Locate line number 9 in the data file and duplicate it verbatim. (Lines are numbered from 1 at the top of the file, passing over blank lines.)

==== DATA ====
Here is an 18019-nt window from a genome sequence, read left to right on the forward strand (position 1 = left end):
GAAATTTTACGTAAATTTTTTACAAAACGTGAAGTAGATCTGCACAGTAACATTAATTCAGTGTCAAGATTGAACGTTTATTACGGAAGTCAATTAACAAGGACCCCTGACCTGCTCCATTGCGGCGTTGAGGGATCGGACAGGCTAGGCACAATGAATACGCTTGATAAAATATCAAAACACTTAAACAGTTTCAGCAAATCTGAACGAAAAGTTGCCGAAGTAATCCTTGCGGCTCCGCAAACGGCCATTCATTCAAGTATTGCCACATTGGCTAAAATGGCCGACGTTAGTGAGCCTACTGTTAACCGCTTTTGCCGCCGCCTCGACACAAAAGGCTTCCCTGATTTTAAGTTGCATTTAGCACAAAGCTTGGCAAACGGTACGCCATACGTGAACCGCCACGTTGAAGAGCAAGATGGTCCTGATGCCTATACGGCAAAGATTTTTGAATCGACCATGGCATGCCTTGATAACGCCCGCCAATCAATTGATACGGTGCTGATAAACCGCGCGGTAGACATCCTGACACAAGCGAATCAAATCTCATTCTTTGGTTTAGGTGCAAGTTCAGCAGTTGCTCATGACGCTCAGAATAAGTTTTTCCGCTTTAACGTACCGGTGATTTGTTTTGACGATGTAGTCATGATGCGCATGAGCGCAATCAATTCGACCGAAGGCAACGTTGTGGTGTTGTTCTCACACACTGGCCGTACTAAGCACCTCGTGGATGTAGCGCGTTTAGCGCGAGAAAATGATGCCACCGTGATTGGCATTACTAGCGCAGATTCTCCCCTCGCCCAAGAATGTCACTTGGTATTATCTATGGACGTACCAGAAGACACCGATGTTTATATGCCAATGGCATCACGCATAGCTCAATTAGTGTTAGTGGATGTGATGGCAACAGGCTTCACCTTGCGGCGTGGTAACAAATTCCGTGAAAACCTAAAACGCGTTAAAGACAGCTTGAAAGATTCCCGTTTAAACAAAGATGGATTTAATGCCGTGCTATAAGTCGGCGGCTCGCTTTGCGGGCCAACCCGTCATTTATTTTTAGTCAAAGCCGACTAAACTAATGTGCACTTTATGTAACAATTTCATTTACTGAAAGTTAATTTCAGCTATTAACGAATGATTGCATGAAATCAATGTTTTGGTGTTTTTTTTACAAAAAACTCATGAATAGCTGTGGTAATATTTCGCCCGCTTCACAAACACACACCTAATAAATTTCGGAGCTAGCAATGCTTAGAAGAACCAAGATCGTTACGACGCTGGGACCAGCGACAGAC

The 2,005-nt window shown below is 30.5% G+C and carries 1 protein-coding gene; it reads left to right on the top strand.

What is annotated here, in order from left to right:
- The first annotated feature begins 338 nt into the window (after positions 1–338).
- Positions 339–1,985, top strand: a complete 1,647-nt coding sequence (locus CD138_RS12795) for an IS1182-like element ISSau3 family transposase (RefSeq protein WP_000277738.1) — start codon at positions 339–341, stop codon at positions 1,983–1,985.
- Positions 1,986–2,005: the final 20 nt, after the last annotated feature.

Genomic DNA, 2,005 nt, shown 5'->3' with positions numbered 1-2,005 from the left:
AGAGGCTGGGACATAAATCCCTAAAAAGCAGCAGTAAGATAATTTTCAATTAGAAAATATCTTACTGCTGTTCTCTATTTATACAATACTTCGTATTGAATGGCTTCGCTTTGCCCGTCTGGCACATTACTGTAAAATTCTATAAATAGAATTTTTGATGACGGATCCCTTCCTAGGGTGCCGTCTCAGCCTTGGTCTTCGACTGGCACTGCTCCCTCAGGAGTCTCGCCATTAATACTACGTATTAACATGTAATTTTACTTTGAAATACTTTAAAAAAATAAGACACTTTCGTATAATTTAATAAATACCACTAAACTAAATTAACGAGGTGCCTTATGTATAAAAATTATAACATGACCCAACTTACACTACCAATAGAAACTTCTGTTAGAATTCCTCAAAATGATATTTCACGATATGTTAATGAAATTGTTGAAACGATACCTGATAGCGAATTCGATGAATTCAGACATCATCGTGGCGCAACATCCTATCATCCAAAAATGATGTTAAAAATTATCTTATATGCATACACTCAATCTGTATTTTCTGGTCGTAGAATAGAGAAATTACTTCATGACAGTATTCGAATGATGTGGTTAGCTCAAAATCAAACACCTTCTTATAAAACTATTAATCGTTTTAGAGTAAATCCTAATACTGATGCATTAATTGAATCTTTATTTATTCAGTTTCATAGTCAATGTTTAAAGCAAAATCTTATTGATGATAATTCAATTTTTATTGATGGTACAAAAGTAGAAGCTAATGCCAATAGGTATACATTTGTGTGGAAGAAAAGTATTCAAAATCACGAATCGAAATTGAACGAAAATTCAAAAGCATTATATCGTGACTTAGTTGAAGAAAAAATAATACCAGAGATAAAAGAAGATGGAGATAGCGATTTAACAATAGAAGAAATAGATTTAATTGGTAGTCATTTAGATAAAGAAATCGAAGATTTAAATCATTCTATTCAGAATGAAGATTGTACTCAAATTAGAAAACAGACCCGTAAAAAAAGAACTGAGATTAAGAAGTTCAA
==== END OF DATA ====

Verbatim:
AGAGGCTGGGACATAAATCCCTAAAAAGCAGCAGTAAGATAATTTTCAATTAGAAAATATCTTACTGCTGTTCTCTATTTATACAATACTTCGTATTGAATGGCTTCGCTTTGCCCGTCTGGCACATTACTGTAAAATTCTATAAATAGAATTTTTGATGACGGATCCCTTCCTAGGGTGCCGTCTCAGCCTTGGTCTTCGACTGGCACTGCTCCCTCAGGAGTCTCGCCATTAATACTACGTATTAACATGTAATTTTACTTTGAAATACTTTAAAAAAATAAGACACTTTCGTATAATTTAATAAATACCACTAAACTAAATTAACGAGGTGCCTTATGTATAAAAATTATAACATGACCCAACTTACACTACCAATAGAAACTTCTGTTAGAATTCCTCAAAATGATATTTCACGATATGTTAATGAAATTGTTGAAACGATACCTGATAGCGAATTCGATGAATTCAGACATCATCGTGGCGCAACATCCTATCATCCAAAAATGATGTTAAAAATTATCTTATATGCATACACTCAATCTGTATTTTCTGGTCGTAGAATAGAGAAATTACTTCATGACAGTATTCGAATGATGTGGTTAGCTCAAAATCAAACACCTTCTTATAAAACTATTAATCGTTTTAGAGTAAATCCTAATACTGATGCATTAATTGAATCTTTATTTATTCAGTTTCATAGTCAATGTTTAAAGCAAAATCTTATTGATGATAATTCAATTTTTATTGATGGTACAAAAGTAGAAGCTAATGCCAATAGGTATACATTTGTGTGGAAGAAAAGTATTCAAAATCACGAATCGAAATTGAACGAAAATTCAAAAGCATTATATCGTGACTTAGTTGAAGAAAAAATAATACCAGAGATAAAAGAAGATGGAGATAGCGATTTAACAATAGAAGAAATAGATTTAATTGGTAGTCATTTAGATAAAGAAATCGAAGATTTAAATCATTCTATTCAGAATGAAGATTGTACTCAAATTAGAAAACAGACCCGTAAAAAAAGAACTGAGATTAAGAAGTTCAA